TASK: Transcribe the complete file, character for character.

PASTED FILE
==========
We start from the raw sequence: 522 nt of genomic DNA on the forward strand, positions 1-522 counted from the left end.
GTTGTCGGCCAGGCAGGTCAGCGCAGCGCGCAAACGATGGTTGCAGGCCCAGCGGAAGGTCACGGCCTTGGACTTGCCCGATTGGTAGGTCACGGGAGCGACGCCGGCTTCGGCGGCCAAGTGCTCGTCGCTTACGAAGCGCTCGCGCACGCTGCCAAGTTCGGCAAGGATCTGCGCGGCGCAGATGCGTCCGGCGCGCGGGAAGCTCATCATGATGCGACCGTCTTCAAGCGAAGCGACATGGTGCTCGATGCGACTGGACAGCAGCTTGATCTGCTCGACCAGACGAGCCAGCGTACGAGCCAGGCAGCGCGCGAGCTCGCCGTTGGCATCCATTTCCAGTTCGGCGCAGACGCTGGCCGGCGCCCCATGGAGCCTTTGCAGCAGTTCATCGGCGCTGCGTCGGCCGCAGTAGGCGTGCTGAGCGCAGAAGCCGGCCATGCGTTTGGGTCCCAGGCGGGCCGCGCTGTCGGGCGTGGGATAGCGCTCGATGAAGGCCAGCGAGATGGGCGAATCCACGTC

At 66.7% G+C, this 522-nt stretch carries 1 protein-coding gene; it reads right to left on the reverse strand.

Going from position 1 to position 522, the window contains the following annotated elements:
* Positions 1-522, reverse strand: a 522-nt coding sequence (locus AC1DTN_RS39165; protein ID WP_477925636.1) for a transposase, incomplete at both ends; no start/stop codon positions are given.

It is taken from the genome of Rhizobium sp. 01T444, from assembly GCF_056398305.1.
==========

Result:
We start from the raw sequence: 522 nt of genomic DNA on the forward strand, positions 1-522 counted from the left end.
GTTGTCGGCCAGGCAGGTCAGCGCAGCGCGCAAACGATGGTTGCAGGCCCAGCGGAAGGTCACGGCCTTGGACTTGCCCGATTGGTAGGTCACGGGAGCGACGCCGGCTTCGGCGGCCAAGTGCTCGTCGCTTACGAAGCGCTCGCGCACGCTGCCAAGTTCGGCAAGGATCTGCGCGGCGCAGATGCGTCCGGCGCGCGGGAAGCTCATCATGATGCGACCGTCTTCAAGCGAAGCGACATGGTGCTCGATGCGACTGGACAGCAGCTTGATCTGCTCGACCAGACGAGCCAGCGTACGAGCCAGGCAGCGCGCGAGCTCGCCGTTGGCATCCATTTCCAGTTCGGCGCAGACGCTGGCCGGCGCCCCATGGAGCCTTTGCAGCAGTTCATCGGCGCTGCGTCGGCCGCAGTAGGCGTGCTGAGCGCAGAAGCCGGCCATGCGTTTGGGTCCCAGGCGGGCCGCGCTGTCGGGCGTGGGATAGCGCTCGATGAAGGCCAGCGAGATGGGCGAATCCACGTC

At 66.7% G+C, this 522-nt stretch carries 1 protein-coding gene; it reads right to left on the reverse strand.

Going from position 1 to position 522, the window contains the following annotated elements:
* Positions 1-522, reverse strand: a 522-nt coding sequence (locus AC1DTN_RS39165; protein ID WP_477925636.1) for a transposase, incomplete at both ends; no start/stop codon positions are given.

It is taken from the genome of Rhizobium sp. 01T444, from assembly GCF_056398305.1.